About five years ago, a pleasant, unassuming woman showed up in my clinic, Siepser Laser Eyecare in Wayne, Pa. She said she couldn’t see well anymore and figured it was due to her grand age. At 86 years old, she looked at least a decade younger, was amazingly spry and in terrific shape overall.
I asked her if she had ever been seen by an ophthalmologist. “No. I don’t much believe in doctors. I’ve stayed away from them. That’s how I managed to get this old and remain in good shape,” she proudly exclaimed. “When an uncle of mine finally went to an eye doctor, he went blind.” I asked when that occurred. “Oh, it must have been back in the ‘80s. He’s long gone now.” I explained that things have changed in the last 30 years. She looked askance at me. I imagined she thought she too would end up blind now that she was seeing an eye doctor.
HER FIRST EXAM
It did not come as a surprise that she had “count fingers” vision, bilateral 28 mm Hg IOP and cupped out discs with bilateral small islands of residual visual field. “How about using some eyedrops,while I get everything ready?” I asked. Her look conveyed that wasn’t an option.
I had just started combining endoscopic cyclophotocoagulation (ECP) with cataract surgery and knew there would be just one chance to get this kind lady straightened out. I skated around the ominous “informed consent” process, afraid she’d flee if she saw the list of all the possible side effects.
Our charming patient care coordinator guided her gently through the informed consent process. I assured her that even though there could be complications, I would do my very best to have her not end up like her uncle. She didn’t look convinced, but I could see a glimmer of hope.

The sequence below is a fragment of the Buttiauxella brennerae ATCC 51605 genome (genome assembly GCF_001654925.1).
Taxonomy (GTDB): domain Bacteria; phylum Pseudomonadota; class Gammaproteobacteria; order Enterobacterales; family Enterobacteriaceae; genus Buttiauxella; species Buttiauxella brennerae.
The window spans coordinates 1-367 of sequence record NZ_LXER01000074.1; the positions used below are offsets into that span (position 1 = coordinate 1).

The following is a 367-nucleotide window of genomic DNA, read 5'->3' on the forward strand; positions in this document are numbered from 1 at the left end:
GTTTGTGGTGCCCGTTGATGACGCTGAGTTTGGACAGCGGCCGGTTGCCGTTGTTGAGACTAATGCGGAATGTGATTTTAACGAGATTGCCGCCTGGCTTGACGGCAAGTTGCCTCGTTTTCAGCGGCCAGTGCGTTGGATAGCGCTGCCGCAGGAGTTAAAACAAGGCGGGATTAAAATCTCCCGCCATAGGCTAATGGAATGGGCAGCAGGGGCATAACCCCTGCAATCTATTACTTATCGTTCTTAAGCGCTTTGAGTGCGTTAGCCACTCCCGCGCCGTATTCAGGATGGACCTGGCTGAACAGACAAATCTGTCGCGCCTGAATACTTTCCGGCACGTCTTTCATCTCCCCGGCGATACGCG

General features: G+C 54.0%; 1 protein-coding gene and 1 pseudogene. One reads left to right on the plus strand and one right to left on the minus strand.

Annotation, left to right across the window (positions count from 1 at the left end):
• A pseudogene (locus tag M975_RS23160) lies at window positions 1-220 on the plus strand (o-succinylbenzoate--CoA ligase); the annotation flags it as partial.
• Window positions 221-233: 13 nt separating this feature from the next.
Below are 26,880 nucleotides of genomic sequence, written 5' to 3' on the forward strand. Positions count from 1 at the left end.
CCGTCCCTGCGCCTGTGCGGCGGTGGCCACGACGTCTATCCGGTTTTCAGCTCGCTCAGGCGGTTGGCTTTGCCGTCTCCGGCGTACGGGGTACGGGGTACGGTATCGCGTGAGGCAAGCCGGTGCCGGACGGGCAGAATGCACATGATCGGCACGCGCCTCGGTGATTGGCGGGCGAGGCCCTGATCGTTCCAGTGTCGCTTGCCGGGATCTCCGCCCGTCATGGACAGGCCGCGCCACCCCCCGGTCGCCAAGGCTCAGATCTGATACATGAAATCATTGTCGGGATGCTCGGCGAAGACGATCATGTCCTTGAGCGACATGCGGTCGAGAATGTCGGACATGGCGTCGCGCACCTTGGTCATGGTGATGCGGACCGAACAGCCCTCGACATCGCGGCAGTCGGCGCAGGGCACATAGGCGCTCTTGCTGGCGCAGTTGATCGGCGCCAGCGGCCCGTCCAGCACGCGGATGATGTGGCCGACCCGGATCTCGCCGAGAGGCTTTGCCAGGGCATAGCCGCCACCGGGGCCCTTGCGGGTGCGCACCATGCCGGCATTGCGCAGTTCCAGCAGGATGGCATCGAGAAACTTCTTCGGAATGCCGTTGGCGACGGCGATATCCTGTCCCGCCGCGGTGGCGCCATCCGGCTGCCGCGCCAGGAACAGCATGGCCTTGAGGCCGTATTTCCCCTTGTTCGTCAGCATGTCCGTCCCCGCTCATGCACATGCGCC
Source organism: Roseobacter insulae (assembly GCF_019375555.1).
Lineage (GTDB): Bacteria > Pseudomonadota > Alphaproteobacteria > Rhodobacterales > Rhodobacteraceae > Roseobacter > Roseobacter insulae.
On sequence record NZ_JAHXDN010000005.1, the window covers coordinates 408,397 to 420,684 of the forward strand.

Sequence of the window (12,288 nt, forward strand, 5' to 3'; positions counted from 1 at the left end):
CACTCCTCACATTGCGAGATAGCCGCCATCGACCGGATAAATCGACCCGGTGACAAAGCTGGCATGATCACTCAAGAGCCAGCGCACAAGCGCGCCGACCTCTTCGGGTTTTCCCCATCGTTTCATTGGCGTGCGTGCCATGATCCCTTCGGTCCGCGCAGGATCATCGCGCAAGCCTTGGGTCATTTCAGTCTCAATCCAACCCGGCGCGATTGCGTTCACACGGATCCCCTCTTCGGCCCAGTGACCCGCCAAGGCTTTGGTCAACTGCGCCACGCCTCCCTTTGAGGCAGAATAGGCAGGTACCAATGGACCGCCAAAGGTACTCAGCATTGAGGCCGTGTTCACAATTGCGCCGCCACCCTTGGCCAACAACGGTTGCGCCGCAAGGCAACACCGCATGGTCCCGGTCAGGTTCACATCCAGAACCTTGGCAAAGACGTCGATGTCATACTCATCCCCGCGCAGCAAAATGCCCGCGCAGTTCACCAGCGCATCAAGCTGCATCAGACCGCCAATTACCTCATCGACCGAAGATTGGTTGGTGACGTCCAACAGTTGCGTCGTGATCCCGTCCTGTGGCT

It was an operative challenge. She squirmed on the table, wanting to discuss her grandchildren while I wrestled through a rock-hard cataract and a difficult ECP. The incisions needed some sutures, as that much phacoemulsification power caused a wound to gape, although no burns were incurred. By the end of the procedure, her cornea already looked a bit cloudy. Fortunately, the ECP camera is a godsend and cornea clarity is not a factor.
“WAGGING YOUR TAIL”
I had a very restless night because of concerns about her recovery, and the next day I hustled off to the office. Walking into the exam lane, I was greeted with a big smile. The patient exclaimed she could see again and was astounded by how bright colors were. Lo and behold, the examination revealed that her cornea was clear, the wounds were tight, her visual acuity was 20/60 and pressure was in the mid-teens.
I was thrilled with how well she had done, so I gushed, “Wow, that looks great. Even though this was a very tough situation, I got you a fantastic result! Oops, I don’t want to break my arm patting myself on the back!” The lady sat up, looked me straight in the eye and stated, “You deserve the credit. You did a great job. And remember, it’s a sad dog that can’t wag its own tail.” It’s a saying I still use to this day, and I always attribute it to “one of my very favorite patients.” OM